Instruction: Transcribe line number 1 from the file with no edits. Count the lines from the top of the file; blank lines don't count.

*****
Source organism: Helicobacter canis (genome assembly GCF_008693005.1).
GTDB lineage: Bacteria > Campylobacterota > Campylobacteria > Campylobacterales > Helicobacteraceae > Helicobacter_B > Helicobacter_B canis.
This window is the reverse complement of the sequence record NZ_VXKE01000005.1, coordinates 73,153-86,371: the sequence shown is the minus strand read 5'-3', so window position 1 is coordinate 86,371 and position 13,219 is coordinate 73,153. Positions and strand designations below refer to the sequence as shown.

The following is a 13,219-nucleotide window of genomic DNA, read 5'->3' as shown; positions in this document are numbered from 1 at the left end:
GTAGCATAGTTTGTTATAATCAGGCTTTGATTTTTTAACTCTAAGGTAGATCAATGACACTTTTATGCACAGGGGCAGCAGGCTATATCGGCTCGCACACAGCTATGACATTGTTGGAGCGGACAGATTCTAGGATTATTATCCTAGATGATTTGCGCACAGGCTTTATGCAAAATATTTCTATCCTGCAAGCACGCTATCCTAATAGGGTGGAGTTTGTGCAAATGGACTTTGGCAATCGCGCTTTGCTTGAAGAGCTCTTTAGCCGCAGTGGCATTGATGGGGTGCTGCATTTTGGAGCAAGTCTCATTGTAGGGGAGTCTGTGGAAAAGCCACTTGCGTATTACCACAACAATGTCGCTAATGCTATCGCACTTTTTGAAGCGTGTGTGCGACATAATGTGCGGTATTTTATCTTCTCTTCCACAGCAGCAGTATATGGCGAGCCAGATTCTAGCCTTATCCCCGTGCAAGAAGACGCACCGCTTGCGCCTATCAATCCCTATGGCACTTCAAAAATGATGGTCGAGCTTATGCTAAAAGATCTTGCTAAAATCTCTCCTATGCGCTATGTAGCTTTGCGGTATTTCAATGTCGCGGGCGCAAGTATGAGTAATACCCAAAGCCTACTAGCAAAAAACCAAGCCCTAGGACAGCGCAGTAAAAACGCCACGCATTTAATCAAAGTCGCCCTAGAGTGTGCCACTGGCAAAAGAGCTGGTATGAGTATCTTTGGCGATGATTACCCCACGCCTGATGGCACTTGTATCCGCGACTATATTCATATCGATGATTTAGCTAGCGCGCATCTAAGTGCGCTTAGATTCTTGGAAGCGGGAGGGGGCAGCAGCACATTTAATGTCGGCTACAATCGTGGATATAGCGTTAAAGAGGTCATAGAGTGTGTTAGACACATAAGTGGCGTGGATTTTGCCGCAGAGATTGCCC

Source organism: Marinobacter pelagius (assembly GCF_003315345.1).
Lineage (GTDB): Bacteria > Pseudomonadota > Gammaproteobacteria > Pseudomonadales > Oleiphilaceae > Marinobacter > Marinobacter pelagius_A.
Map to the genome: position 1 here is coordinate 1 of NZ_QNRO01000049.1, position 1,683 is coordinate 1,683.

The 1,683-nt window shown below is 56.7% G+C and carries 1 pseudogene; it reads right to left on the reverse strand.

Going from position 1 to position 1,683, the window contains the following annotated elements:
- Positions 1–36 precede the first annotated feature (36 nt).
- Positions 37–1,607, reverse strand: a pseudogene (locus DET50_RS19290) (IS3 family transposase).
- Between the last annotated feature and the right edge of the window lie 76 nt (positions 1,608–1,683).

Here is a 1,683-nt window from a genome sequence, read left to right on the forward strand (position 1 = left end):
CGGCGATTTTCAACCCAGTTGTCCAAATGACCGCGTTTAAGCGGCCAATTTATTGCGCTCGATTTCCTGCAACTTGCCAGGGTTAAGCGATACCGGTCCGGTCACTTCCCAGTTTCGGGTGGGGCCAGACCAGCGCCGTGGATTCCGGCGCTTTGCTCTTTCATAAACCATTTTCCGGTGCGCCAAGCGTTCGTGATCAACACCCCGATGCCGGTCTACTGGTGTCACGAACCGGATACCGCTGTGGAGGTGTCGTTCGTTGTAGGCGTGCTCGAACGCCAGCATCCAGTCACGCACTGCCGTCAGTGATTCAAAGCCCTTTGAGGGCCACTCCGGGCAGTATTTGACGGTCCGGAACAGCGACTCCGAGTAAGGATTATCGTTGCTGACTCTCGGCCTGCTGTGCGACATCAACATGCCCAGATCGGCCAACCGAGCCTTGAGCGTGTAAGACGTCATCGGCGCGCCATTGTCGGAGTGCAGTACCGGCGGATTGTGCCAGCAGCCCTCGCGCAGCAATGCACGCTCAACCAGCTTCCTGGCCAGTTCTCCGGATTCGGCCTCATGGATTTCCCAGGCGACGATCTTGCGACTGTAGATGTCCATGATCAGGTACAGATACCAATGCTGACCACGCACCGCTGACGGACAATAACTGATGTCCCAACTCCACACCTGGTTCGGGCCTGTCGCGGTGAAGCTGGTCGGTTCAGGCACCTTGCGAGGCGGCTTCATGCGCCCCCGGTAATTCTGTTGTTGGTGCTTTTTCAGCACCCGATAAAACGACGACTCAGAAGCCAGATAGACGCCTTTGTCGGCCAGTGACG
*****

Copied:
Source organism: Helicobacter canis (genome assembly GCF_008693005.1).